Brick Bradford is the worst of the three Columbia serials produced by “Jungle” Sam Katzman that I’ve seen so far, and that’s saying something.
The previous couple of Katzman-produced serials I watched — Jack Armstrong and The Sea Hound (both made in 1947) — suffered from a similar lack of focus across their 15 weekly chapters, but Brick Bradford takes it to a new level by setting up a tantalizingly trashy science-fiction scenario and then abandoning it halfway through.
Brick Bradford was directed by Spencer Gordon Bennet and Thomas Carr and based on the daily newspaper strip created by writer William Ritt and artist Clarence Gray that began in 1933.
Brick Bradford was a square-jawed, spacefaring, time-traveling adventurer in the mold of Buck Rogers and Flash Gordon. He’s played by serial superstar Kane Richmond, who also starred in Spy Smasher (1942), one of my favorite serials, and as Lamont Cranston, a.k.a. The Shadow, in The Shadow Returns, Behind the Mask, and The Missing Lady (all 1946), as well as innumerable other B movies and chapterplays over the course of his career. When he appeared in Brick Bradford he was pushing 41, and he would only appear in one more film before retiring from acting — William Nigh’s Stage Struck (1948).
Richmond is definitely not the problem with Brick Bradford. He still looks great and can carry himself in a fistfight. The problem is that it leaves so many plot threads hanging at the end.
Chrome-domed, bespectacled scientist Dr. Gregor Tymak (John Merton) invents an “interceptor ray” that could be used to shoot down atomic weapons, but that could also be easily tinkered with and made into a terrifying weapon. Definitely not something that should fall into the wrong hands.
Tymak has also invented a “crystal door” that can be used to move through space and time, or through what Tymak calls “the fifth dimension.” He uses it to travel to the far side of the moon, which no one has ever seen before. Despite what you may have heard, the dark side of the moon is as bright as high noon in California, has a breathable atmosphere, and is the perfect place to mine “lunarium.” It also has plenty of moonhabitants, who are mostly overweight middle-aged men with capes and Centurion helmets.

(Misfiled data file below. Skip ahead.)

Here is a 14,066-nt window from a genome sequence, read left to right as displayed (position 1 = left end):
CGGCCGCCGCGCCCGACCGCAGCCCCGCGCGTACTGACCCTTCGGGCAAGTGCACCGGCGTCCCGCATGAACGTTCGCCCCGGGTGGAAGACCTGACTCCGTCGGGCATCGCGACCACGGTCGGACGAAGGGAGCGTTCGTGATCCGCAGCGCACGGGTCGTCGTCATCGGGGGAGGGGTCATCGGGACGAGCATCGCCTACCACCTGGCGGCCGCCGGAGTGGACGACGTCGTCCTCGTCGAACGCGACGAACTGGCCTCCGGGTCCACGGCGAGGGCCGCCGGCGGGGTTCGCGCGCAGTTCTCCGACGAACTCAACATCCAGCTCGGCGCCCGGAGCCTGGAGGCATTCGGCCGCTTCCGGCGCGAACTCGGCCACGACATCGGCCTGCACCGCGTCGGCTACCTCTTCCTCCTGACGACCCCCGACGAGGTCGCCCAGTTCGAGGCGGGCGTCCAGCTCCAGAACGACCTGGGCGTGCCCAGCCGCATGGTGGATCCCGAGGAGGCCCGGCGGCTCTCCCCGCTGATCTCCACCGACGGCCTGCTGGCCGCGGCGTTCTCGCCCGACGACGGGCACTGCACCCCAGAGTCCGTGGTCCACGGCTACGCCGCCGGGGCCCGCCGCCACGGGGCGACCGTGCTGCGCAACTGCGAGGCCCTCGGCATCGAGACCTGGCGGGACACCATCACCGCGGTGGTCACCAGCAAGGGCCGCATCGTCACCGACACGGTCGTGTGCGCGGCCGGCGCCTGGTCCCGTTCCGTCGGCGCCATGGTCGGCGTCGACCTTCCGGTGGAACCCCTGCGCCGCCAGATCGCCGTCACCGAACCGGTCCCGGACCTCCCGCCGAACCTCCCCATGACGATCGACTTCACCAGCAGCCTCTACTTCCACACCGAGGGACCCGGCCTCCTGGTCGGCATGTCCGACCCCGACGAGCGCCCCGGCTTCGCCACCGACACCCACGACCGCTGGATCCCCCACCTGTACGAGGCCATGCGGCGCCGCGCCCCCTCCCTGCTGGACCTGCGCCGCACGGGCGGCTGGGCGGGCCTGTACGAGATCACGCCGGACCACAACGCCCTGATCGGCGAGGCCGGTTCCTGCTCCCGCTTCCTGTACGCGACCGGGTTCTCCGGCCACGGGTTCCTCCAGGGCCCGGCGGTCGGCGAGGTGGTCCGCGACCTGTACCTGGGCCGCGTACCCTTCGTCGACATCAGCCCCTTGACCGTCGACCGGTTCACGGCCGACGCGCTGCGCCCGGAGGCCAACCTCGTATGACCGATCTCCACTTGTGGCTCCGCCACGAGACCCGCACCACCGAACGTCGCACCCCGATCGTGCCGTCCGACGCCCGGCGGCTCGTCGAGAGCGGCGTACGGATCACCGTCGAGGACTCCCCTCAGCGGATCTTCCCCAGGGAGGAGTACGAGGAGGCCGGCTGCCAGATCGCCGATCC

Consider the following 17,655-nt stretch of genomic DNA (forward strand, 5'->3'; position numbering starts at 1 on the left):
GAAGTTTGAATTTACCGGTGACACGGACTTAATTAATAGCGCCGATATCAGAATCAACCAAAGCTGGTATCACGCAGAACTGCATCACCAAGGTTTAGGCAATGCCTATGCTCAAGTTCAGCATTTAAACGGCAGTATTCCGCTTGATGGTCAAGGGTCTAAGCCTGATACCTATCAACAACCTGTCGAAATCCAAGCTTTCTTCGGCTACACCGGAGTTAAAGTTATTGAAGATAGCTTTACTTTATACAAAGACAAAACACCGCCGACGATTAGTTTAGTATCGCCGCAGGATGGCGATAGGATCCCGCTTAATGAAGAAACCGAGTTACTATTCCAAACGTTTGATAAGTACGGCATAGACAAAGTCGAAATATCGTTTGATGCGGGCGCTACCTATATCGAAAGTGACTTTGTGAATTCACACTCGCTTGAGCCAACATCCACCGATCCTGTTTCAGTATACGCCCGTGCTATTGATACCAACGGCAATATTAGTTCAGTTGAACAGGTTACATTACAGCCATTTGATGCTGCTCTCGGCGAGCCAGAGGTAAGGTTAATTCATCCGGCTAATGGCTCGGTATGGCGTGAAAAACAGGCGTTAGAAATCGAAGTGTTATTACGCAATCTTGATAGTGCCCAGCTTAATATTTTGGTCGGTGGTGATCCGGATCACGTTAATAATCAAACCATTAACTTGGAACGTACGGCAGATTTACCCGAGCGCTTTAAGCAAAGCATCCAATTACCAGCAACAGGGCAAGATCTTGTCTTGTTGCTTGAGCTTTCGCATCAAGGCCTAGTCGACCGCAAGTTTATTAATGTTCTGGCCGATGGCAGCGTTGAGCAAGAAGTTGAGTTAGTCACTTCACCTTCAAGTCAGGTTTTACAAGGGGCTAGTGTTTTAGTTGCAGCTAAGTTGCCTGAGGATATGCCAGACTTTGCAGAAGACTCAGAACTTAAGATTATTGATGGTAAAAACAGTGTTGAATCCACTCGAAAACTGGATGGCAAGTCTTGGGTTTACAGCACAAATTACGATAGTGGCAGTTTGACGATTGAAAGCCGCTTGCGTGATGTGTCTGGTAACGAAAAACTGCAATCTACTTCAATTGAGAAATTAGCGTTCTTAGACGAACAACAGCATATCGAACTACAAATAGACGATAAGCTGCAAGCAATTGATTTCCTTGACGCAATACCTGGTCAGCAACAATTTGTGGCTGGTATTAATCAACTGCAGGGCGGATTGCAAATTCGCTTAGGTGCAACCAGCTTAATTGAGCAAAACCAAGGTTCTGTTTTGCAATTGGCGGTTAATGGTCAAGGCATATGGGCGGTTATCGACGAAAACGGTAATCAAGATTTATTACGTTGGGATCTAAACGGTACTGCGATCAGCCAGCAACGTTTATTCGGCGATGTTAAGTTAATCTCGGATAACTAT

Unsurprisingly, producer Katzman’s vision of life on the moon isn’t too far removed from his vision of life in the jungle, but I felt like there was some cheesy good fun to be had on the moon with the evil dictator Zuntar (Robert Barron) and his queen Khana (Carol Forman), and their war against the “exiles,” a group of scientists from the earth who were able to reach the moon and form a utopian civilization. For the first half of Brick Bradford, Brick and his sidekick Sandy (Rick Vallin) travel back and forth to the moon through the crystal door, battling the evil super spy Laydron (Charles Quigley, the hero of the 1946 Republic serial The Crimson Ghost) on terra firma and Zuntar and Khana in orbit.
In chapter 8 of the serial, however, Brick and Sandy use Tymak’s experimental “Time Top” to travel from 1948 America to 1748 Brazil and team up with pirates to find some secret plans Tymak hid in the past among some buried treasure. This diversion is mercifully brief, but when it’s over there is literally not one more mention of the moon or anything that happened on it.
There’s some fun stuff with Tymak’s “Z-ray machine,” which is worn around the neck like a tourist’s camera (Tymak explains that the Z-ray “creates the illusion of invisibility, just as the mirror reflects the illusion of form”), but aside from that the last five chapters of the serial are a boring collection of fistfights and cliffhangers in and around Tymak’s farmhouse in the California countryside. It’s standard serial stuff, and I probably wouldn’t have found it so frustrating if I hadn’t spent every minute wondering what was going on up on the moon. Imagine if a Flash Gordon serial introduced Ming the Merciless in the first several chapters and then completely forgot about him for the climax!